St. Paul Bancorp said Friday that 90 employees have accepted the company's offer to take early retirement.
The $5.9 billion-asset thrift, which is under pressure from some investors to improve earnings or sell, announced a plan last month to slash annual costs by $9 million by 1999. The early retirement offer to 180 employees was one component of the plan.
The thrift reported a loss of $11.7 million, or 29 cents per share, in the third quarter. The loss reflects both a higher-than-expected, $25 million restructuring charge and an $11.5 million charge related to its July 1 acquisition of Beverly Bancorp.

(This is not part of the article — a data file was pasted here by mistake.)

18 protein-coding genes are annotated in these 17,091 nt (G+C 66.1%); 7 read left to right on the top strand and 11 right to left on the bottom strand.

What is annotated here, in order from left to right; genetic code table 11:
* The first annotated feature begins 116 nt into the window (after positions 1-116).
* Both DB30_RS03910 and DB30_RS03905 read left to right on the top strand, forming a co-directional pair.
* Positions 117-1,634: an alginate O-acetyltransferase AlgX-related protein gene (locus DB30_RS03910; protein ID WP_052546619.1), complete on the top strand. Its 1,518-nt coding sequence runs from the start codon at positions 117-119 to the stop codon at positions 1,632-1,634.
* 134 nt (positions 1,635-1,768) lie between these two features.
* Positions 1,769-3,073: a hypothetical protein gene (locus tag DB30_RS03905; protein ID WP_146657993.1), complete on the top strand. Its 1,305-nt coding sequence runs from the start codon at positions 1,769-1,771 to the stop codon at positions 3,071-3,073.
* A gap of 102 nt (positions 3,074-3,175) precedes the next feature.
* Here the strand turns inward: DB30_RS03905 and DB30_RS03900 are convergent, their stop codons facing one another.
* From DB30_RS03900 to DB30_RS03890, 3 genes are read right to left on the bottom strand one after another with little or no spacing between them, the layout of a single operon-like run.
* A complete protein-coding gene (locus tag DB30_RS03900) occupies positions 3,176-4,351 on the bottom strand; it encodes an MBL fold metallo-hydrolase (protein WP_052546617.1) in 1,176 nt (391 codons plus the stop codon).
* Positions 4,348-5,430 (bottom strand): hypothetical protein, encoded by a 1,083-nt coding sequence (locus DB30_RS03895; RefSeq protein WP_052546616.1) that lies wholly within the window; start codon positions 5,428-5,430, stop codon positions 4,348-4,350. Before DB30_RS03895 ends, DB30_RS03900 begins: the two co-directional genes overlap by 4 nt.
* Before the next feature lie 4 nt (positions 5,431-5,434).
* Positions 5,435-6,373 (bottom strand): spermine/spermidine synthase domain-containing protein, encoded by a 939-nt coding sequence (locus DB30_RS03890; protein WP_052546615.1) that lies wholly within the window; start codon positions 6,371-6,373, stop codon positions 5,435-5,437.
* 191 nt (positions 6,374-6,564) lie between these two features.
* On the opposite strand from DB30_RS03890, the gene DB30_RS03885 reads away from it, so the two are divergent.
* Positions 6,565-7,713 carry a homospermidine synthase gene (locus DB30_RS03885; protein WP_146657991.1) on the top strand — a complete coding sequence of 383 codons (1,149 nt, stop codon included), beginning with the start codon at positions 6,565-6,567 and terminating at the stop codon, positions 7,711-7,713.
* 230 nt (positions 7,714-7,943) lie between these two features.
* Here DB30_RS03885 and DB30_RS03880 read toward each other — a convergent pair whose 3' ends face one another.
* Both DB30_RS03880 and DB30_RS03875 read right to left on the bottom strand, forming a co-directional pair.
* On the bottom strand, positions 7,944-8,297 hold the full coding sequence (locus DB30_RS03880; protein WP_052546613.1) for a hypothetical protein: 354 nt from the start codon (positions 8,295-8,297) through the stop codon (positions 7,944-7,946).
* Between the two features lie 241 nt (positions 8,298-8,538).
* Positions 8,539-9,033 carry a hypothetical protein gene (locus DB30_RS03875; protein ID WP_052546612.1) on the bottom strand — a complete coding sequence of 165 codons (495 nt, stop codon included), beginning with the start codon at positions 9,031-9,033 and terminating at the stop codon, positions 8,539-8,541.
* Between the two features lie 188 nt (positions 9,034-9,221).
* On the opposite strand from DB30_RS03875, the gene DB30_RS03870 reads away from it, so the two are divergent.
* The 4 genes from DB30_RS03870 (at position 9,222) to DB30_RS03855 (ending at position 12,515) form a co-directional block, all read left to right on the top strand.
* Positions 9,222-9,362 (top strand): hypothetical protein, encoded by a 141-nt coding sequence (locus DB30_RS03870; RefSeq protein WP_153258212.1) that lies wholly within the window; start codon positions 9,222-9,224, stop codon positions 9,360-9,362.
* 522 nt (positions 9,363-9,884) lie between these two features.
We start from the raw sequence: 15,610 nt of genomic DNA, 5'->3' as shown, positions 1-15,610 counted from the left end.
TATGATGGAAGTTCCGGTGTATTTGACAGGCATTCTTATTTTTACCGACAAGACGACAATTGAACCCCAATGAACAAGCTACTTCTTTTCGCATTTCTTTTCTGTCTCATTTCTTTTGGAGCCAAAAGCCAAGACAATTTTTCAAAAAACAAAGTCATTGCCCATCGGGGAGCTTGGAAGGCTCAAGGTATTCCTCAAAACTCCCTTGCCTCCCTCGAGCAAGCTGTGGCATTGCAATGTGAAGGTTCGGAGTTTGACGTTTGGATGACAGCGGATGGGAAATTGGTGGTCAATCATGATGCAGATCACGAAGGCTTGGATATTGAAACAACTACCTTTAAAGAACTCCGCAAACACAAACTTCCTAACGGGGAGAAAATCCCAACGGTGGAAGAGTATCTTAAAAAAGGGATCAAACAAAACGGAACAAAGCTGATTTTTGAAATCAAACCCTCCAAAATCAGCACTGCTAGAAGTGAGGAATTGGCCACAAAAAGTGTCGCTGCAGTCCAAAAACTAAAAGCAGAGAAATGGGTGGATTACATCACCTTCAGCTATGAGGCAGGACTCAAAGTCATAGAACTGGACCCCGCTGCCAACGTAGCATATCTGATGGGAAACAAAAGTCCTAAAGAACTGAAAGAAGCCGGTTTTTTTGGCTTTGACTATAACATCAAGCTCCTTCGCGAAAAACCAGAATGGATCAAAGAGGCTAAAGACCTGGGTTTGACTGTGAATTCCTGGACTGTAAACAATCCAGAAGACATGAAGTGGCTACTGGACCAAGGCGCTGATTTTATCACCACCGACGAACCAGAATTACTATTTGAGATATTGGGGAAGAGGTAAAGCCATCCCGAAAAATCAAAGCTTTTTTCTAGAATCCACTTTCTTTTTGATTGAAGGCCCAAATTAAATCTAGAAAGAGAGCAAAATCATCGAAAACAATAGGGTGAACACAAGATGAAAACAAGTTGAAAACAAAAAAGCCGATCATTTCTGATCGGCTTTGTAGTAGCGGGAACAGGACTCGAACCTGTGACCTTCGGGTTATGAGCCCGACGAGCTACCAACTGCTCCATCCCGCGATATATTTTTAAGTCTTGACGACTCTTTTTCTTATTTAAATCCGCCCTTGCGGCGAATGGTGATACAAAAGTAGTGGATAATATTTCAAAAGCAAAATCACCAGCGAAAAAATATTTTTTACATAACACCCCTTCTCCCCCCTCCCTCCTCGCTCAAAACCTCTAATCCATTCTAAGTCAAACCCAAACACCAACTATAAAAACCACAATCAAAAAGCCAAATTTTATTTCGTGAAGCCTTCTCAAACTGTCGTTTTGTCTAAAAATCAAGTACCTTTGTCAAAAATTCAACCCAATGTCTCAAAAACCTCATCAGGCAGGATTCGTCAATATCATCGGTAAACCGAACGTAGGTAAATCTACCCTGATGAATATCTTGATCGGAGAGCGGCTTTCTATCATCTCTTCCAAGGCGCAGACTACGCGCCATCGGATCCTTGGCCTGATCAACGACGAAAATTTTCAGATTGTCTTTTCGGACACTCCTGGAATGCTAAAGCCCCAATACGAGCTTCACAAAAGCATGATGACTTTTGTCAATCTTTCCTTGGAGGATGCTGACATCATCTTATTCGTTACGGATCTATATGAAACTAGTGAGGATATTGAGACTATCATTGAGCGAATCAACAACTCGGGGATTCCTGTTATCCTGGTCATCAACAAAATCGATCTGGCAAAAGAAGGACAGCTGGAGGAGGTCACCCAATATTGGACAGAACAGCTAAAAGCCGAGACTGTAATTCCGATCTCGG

Without the charges, St. Paul said, earnings were $14.2 million, or 34 cents per share. On an operating basis, St. Paul missed Wall Street consensus estimates by 2 cents.
Earnings "look a little light," said analyst Joseph Stieven of Stifel, Nicolaus & Co.
St. Paul chairman and chief executive officer Joseph Scully said, "'98 has been a difficult year for thrifts." But, he added, "We have been able to hold our own."
- Brett Chase